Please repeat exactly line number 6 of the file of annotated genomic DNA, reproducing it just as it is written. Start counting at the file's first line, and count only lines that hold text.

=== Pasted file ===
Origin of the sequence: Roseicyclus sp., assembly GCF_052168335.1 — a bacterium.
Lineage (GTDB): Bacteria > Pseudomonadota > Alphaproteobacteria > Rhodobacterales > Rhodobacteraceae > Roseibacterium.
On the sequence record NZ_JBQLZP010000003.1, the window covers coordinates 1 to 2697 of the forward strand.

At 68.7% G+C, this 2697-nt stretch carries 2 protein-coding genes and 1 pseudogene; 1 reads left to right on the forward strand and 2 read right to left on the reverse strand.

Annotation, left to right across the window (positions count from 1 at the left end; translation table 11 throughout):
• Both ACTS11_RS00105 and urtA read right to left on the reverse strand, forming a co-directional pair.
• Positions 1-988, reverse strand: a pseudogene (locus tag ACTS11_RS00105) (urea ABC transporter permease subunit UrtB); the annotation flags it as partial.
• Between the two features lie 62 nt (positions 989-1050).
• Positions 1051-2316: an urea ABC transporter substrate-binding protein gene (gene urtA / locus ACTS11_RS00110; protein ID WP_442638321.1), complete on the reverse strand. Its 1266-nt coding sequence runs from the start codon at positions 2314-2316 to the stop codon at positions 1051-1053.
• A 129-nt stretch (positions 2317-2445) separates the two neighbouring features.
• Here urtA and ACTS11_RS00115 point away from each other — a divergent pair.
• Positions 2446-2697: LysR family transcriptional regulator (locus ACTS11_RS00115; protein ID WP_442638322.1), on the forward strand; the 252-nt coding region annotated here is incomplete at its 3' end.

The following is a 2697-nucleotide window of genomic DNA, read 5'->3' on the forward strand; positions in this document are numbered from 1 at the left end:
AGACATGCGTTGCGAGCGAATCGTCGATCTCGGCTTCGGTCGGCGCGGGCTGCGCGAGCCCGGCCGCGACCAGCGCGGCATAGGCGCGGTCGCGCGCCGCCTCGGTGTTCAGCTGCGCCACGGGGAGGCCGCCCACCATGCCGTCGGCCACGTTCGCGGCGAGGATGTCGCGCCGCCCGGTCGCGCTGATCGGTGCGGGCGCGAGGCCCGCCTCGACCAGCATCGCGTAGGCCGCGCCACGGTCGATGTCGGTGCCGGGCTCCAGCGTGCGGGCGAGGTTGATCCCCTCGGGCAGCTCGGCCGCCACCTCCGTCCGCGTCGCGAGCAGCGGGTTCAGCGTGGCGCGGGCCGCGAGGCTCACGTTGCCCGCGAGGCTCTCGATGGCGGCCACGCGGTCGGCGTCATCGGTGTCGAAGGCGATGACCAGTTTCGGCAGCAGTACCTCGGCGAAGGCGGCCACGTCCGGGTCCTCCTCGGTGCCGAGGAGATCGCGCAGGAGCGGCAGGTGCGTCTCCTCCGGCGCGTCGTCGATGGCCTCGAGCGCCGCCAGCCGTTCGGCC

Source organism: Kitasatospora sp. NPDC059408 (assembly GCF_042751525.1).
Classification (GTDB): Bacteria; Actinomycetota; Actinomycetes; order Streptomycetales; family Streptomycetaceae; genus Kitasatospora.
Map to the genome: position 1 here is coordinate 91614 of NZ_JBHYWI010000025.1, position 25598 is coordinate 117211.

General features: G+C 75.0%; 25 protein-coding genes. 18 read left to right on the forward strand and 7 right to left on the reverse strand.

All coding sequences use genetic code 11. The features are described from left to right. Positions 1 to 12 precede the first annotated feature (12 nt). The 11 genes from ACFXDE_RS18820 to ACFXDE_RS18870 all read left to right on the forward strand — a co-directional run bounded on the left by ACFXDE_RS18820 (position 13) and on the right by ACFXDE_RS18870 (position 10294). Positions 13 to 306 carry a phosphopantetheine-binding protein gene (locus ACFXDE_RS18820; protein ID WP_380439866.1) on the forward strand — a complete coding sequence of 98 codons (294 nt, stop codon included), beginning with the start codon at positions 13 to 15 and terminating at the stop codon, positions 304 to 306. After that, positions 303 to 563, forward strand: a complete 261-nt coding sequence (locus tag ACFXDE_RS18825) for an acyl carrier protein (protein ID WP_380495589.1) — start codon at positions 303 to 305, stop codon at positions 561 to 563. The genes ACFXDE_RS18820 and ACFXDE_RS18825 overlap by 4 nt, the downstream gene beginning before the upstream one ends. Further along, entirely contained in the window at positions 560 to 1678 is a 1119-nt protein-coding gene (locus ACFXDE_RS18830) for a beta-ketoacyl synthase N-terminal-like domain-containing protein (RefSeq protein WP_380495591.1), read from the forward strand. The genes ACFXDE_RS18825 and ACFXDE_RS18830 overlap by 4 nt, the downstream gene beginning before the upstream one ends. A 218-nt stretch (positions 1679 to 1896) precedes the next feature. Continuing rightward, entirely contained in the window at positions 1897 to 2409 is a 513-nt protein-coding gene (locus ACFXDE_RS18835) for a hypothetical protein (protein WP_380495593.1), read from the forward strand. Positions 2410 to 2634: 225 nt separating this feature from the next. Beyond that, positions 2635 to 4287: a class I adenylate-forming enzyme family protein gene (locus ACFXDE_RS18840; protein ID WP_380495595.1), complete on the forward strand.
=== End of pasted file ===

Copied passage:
• Both ACTS11_RS00105 and urtA read right to left on the reverse strand, forming a co-directional pair.